By Tom E. Curran
LOWELL - While federal investigators have indicated they won't pursue criminal charges against athletes that visited with Canadian doctor and HGH slinger Anthony Galea, NFL Commissioner Roger Goodell indicated Friday that doesn't mean the NFL won't levy penalties.
Goodell, in Lowell this weekend as his father Charles is posthumously awarded a Doctorate of Humane Letters by UMass Lowell, said, "There are often times when (players are disciplined for) a violation of our policy but not a violation of law so if there are people involved with issues that are in conflict with our policy we will pursue it. If there are individuals taking HGH or anything in violation of our policy we'll certainly pursue it."
Speaking on a range of issues in an interview with Comcast Sportsnet New England, Goodell said dealing with highly charged issues whether they be disciplinary, labor-related or otherwise consists of "determining conflict and making these decisions You recognize they will not be unanimously received. And that's OK. But you have to get people to respect the process and the thinking and try to be thoughtful and fair with your decisions and that's what I've tried to do."
One of those would be in relation to Steelers quarterback Ben Roethlisberger who was given permission by Goodell last week to take part in offseason work with the Steelers. When the regular season starts, Roethlisberger's six-game suspension begins.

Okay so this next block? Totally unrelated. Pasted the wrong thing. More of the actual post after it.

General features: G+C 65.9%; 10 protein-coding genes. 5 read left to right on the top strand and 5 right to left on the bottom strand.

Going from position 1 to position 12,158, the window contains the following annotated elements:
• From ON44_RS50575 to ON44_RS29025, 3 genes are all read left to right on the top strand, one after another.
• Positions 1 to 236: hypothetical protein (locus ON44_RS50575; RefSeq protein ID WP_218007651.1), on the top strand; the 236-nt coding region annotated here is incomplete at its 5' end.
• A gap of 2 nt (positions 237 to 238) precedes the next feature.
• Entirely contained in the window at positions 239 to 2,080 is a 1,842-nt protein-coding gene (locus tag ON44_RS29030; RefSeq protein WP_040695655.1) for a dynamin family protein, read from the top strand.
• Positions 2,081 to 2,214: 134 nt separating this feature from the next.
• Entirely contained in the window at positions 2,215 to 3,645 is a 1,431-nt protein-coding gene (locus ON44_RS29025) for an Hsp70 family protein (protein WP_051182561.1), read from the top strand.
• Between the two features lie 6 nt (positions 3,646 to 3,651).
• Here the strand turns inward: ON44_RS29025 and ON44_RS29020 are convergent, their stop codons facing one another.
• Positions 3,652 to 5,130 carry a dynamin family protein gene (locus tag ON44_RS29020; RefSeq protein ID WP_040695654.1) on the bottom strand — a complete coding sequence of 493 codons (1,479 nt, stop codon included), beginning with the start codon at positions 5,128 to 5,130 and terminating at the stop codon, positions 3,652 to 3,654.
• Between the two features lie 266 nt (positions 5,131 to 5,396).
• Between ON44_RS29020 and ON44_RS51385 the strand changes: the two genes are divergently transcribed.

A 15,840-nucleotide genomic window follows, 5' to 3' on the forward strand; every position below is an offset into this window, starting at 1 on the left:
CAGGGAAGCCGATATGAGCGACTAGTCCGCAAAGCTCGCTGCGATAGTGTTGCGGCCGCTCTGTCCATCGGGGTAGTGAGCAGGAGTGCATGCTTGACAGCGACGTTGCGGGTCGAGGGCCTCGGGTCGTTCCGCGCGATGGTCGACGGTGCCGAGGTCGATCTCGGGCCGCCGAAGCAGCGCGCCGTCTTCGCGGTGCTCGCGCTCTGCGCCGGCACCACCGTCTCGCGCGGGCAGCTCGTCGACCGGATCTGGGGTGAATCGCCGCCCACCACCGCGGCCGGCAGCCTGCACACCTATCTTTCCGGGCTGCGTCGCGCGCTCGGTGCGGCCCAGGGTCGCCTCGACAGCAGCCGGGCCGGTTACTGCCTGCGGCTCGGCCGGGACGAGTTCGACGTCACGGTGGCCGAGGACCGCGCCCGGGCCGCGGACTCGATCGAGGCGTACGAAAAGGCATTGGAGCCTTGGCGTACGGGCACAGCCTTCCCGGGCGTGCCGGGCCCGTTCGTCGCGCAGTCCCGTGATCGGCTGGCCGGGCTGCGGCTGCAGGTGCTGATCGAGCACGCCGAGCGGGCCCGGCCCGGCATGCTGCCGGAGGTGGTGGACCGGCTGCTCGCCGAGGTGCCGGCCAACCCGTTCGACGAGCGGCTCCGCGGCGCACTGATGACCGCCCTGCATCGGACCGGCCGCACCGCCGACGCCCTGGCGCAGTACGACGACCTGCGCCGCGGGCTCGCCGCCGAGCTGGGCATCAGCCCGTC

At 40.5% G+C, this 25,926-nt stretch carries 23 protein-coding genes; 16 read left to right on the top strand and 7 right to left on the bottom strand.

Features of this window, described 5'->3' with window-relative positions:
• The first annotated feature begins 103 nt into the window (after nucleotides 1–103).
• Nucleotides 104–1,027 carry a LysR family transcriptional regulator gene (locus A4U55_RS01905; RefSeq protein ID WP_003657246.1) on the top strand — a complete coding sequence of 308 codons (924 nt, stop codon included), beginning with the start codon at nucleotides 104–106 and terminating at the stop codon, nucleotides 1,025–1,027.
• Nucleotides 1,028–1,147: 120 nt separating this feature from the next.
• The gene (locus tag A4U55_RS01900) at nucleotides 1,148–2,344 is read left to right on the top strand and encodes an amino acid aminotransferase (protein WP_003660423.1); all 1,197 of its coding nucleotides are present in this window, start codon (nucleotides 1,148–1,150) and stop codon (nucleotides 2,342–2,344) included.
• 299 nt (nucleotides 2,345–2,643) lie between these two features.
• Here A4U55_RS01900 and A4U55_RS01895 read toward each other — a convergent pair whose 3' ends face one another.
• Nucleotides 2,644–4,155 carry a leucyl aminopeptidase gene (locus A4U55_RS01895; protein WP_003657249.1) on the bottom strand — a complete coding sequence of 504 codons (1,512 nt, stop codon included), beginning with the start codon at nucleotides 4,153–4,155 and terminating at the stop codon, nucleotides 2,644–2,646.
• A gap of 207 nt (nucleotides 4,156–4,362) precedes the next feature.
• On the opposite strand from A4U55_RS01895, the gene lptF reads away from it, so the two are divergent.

"Since the time we issued the suspension and asked him to go through the evaluation Ben's been working hard and cooperating fully with all of our medical experts and with the league program," said Goodell. "I spoke to him earlier and I think he's understanding his responsibilities as an NFL player. He can resume his activities but he still has work to do and he knows that."
Two other nuggets of note: 1. Goodell doesn't think the American Needle ruling by the Supreme Court this week will invite owners to start working their markets aggressively and outside the NFL trust even though the ruling kind of says they can.
"I think there's been far too much significance put into this situation and this decision," said the commissioner. "We've always operated under the guidance of the antitrust laws. ...This idea that this will change the way the NFL operates in some way...I think there's a recognition by the Supreme Court and by other courts that we have special characteristics as a professional league and those are unique circumstances under the antitrtust laws and that was supported by the Supreme Court. We'll continue to operate the way we have."
With labor strife, stadium issues, ever-present disciplinary problems and a challenging economy, the league seems to be at a significant crossroads. But Goodell doesn't believe it's more pivotal than other times.
"In every moment in the NFL we have to step up and do the right thing and make the right decisions because there are a lot of people who have an interest in our game," Goodell noted. "But it also comes with a great responsibility to make smart decisions and make sure we do what we need to do."